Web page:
This brings me nicely to my next point. How do vape vendors advertise their products given the restrictions in most places, the UK of course being the most restrictive and reactionary to vaping ads with most of the vape related ads receiving a complaint which gets it banned.
Not so for NZVAPOR, they’ve decided to take a slightly different approach and use an “older” medium. Radio broadcast. They hope that in advertising via “Open to Air advertising” they can reach an audience not previously considered. It is definitely a unique avenue to explore, given that there are a lot of folks that use vapor products that are not on social media. This is a good sign that these guys have thought about their target market areas, and are working to increase the product exposure. This is the principle of marketing strategy. Identify your target, find the best route and then develop an advertising strategy and commercial to sell the product.
Remember, there is a vast majority of folks that only watch TV or listen to the radio, they don’t use the Internet to look for or buy vapor products, but would most likely do other kinds of online shopping.
Vuse, a tobacco industry vapor product along with VIP and blu regularly advertise their kit on TV, as do some of the vaping industry and in the UK at least, have prompted quite a backlash with the majority of commercials that had a complaint being banned.
There is, in the UK at least a list of what can and cannot be shown in a TV advert thanks to section 33 of the Committee of Advertising Practice (CAP). Unfortunately, even though vendors in the UK try their best to adhere to these guidelines, complaints still roll in to the Advertising Standards Authority and in most cases they are upheld. Even if there is just a single complaint. Oddly enough, the commercials that are not actually banned (in most cases) are the ones that originate from the tobacco industry.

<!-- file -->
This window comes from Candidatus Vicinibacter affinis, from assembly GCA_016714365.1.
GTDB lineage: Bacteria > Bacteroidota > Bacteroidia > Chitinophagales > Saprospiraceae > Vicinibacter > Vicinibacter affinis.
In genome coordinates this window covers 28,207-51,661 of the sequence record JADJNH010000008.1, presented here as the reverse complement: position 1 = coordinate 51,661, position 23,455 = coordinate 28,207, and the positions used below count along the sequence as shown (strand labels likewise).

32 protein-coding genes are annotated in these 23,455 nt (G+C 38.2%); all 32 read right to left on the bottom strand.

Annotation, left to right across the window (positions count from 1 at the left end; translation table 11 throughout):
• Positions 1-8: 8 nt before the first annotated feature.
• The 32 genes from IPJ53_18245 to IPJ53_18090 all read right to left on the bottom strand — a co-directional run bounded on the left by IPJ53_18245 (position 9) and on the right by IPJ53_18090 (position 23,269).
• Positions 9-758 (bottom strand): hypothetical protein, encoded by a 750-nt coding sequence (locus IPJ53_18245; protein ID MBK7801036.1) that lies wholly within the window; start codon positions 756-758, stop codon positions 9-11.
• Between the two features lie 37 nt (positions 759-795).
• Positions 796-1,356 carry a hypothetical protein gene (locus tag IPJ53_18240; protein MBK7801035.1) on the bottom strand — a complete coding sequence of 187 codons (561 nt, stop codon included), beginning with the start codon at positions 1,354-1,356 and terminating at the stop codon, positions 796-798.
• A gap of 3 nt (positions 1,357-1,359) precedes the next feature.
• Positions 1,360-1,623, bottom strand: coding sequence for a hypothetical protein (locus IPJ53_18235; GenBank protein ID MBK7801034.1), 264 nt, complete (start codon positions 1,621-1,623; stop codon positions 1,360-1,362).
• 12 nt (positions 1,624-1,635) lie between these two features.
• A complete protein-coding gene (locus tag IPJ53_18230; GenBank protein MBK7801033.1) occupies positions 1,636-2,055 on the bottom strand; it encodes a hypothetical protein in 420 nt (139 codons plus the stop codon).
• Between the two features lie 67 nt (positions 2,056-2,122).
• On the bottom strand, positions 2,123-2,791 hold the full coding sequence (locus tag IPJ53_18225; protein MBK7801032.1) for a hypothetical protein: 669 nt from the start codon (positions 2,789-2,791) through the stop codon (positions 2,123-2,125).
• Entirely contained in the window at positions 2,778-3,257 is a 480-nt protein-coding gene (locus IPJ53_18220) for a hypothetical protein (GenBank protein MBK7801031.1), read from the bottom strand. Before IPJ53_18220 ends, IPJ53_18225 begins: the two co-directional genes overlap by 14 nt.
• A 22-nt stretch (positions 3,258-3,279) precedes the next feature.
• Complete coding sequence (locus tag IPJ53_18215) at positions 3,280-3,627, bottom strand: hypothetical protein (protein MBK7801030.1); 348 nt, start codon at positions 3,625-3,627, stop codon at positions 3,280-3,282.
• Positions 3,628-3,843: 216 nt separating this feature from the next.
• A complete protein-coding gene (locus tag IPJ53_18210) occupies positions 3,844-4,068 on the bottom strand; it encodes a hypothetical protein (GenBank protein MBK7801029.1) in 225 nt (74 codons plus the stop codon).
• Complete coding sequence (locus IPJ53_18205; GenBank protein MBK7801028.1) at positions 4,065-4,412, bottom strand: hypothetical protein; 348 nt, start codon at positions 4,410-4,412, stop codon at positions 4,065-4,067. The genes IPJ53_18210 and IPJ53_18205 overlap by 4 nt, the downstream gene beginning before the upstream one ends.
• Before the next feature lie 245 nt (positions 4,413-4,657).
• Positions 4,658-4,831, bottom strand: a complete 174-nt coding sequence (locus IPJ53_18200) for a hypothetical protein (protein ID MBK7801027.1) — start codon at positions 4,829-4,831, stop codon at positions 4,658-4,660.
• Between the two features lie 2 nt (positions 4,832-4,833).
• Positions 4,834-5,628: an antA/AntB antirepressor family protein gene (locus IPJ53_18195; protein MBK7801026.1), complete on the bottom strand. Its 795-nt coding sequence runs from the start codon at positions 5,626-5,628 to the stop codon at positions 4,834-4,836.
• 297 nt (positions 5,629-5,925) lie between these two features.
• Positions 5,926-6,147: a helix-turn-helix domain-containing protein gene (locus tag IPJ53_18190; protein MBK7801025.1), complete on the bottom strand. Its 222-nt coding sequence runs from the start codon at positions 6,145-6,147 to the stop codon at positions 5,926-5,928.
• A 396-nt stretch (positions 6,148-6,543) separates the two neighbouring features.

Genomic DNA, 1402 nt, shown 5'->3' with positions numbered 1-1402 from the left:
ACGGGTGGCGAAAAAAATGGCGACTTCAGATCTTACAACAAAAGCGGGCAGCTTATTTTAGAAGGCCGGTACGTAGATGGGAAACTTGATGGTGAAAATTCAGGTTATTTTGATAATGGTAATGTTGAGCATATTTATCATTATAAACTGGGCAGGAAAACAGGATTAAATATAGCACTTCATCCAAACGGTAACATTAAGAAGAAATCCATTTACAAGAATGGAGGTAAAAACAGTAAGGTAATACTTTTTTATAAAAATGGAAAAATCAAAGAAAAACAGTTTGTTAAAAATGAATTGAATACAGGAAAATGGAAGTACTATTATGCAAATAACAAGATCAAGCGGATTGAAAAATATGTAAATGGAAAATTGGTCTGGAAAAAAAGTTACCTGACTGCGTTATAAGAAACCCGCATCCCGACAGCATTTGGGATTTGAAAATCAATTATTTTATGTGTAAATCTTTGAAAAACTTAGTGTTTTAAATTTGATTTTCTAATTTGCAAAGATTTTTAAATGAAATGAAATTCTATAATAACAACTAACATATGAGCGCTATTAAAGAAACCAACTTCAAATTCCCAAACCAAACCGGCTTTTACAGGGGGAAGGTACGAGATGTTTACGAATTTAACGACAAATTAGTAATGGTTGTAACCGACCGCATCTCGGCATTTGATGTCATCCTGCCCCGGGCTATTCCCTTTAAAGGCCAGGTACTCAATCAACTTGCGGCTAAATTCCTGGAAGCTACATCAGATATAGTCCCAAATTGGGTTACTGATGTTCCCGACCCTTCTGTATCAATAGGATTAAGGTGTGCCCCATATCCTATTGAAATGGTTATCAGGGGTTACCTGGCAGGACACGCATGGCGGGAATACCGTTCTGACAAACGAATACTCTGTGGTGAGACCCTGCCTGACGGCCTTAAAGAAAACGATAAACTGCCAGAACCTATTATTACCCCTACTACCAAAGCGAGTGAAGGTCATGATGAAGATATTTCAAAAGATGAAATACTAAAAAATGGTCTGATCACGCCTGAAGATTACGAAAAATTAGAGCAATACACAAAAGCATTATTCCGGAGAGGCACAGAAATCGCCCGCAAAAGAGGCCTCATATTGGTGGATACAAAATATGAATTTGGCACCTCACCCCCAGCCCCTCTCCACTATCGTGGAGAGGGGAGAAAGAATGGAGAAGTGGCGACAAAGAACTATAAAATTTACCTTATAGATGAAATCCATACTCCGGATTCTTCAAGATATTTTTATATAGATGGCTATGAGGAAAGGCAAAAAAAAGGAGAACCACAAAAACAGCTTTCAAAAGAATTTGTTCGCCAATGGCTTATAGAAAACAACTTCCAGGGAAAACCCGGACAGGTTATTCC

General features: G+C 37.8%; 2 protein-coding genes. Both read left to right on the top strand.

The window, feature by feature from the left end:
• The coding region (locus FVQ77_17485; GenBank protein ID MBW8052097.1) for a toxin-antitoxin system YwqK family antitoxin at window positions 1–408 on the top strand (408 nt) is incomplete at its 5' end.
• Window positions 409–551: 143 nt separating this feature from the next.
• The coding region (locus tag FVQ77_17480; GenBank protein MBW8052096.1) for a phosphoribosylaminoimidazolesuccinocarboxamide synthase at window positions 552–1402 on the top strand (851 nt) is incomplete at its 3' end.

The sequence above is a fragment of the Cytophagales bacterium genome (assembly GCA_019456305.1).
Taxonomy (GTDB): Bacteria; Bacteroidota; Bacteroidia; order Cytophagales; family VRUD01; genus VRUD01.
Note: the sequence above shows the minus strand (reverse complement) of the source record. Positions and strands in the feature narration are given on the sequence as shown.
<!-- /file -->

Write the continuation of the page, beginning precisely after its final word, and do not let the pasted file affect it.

With so many strict guidelines and complaints being upheld based purely on “perception” and “intent” rather than actual content, it is a wonder that any vapor product ads ever get shown. This does lead on to another point, how the vape industry presents themselves.
I won’t go into too much detail on that, as it has already been covered very nicely by the awesome VapeMeStoopid here and here. Needless to say, vendors seem to be choosing the easy route when it comes to advertising and presentation instead of doing some legwork and researching their target market to come up with a suitable ad and look that isn’t crass and frankly tasteless.
Don’t get me wrong, as a mid thirty something bloke I don’t mind looking at the female form, fully clothed or otherwise (that’s ALL female forms by the way), I do mind that it is used as an advertising tool. I get it though. Sex sells, and in some exceedingly rare cases taking advantage of that is not necessarily a bad thing, of course I am excluding products and services related to sex directly.
Can you imagine your laptop being advertised with a scantily clad, busty woman? Or your mobile phone? No. Didn’t think so. So why on earth is it deemed “acceptable” to do it for vapor products? Not just the visual adverts, but the product name choices too.
The short answer is, it isn’t acceptable. Advertising within the vaping “industry” is becoming increasingly lazy and it is possibly one of the biggest issues that needs to be addressed to correct the perceptions of non-vaping public.